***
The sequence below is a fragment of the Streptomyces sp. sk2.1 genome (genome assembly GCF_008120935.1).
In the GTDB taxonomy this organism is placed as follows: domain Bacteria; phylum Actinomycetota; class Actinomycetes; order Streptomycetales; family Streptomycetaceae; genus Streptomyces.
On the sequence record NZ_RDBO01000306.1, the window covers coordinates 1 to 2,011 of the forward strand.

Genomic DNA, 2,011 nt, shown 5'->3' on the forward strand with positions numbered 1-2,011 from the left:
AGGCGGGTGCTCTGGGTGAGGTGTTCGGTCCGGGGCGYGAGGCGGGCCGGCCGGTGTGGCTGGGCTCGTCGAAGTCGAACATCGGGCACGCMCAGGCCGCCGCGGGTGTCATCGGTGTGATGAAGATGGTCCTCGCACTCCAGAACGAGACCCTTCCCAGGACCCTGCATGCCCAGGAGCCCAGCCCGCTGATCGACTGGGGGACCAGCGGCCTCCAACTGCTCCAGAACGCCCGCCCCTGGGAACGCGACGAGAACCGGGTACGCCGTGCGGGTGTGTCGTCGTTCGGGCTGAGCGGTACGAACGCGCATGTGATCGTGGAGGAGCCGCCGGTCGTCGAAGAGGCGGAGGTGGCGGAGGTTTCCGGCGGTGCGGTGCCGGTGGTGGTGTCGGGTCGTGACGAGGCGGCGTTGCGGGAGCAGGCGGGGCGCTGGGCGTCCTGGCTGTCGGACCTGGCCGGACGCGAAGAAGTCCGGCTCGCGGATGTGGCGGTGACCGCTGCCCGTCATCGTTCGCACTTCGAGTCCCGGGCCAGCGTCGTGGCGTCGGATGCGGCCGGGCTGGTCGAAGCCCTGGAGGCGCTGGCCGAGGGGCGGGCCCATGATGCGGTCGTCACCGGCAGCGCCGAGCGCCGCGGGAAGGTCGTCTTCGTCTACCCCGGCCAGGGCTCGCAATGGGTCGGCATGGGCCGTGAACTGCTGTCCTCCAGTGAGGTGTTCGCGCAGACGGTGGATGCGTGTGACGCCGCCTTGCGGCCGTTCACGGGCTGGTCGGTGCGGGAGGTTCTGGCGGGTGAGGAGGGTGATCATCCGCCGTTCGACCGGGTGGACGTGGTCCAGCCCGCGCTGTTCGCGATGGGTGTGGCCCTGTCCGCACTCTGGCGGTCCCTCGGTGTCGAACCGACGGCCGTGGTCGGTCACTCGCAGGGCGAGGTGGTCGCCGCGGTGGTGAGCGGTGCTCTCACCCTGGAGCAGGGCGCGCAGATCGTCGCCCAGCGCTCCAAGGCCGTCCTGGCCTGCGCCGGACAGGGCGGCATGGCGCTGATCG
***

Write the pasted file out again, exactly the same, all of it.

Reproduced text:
The sequence below is a fragment of the Streptomyces sp. sk2.1 genome (genome assembly GCF_008120935.1).
In the GTDB taxonomy this organism is placed as follows: domain Bacteria; phylum Actinomycetota; class Actinomycetes; order Streptomycetales; family Streptomycetaceae; genus Streptomyces.
On the sequence record NZ_RDBO01000306.1, the window covers coordinates 1 to 2,011 of the forward strand.

Genomic DNA, 2,011 nt, shown 5'->3' on the forward strand with positions numbered 1-2,011 from the left:
AGGCGGGTGCTCTGGGTGAGGTGTTCGGTCCGGGGCGYGAGGCGGGCCGGCCGGTGTGGCTGGGCTCGTCGAAGTCGAACATCGGGCACGCMCAGGCCGCCGCGGGTGTCATCGGTGTGATGAAGATGGTCCTCGCACTCCAGAACGAGACCCTTCCCAGGACCCTGCATGCCCAGGAGCCCAGCCCGCTGATCGACTGGGGGACCAGCGGCCTCCAACTGCTCCAGAACGCCCGCCCCTGGGAACGCGACGAGAACCGGGTACGCCGTGCGGGTGTGTCGTCGTTCGGGCTGAGCGGTACGAACGCGCATGTGATCGTGGAGGAGCCGCCGGTCGTCGAAGAGGCGGAGGTGGCGGAGGTTTCCGGCGGTGCGGTGCCGGTGGTGGTGTCGGGTCGTGACGAGGCGGCGTTGCGGGAGCAGGCGGGGCGCTGGGCGTCCTGGCTGTCGGACCTGGCCGGACGCGAAGAAGTCCGGCTCGCGGATGTGGCGGTGACCGCTGCCCGTCATCGTTCGCACTTCGAGTCCCGGGCCAGCGTCGTGGCGTCGGATGCGGCCGGGCTGGTCGAAGCCCTGGAGGCGCTGGCCGAGGGGCGGGCCCATGATGCGGTCGTCACCGGCAGCGCCGAGCGCCGCGGGAAGGTCGTCTTCGTCTACCCCGGCCAGGGCTCGCAATGGGTCGGCATGGGCCGTGAACTGCTGTCCTCCAGTGAGGTGTTCGCGCAGACGGTGGATGCGTGTGACGCCGCCTTGCGGCCGTTCACGGGCTGGTCGGTGCGGGAGGTTCTGGCGGGTGAGGAGGGTGATCATCCGCCGTTCGACCGGGTGGACGTGGTCCAGCCCGCGCTGTTCGCGATGGGTGTGGCCCTGTCCGCACTCTGGCGGTCCCTCGGTGTCGAACCGACGGCCGTGGTCGGTCACTCGCAGGGCGAGGTGGTCGCCGCGGTGGTGAGCGGTGCTCTCACCCTGGAGCAGGGCGCGCAGATCGTCGCCCAGCGCTCCAAGGCCGTCCTGGCCTGCGCCGGACAGGGCGGCATGGCGCTGATCG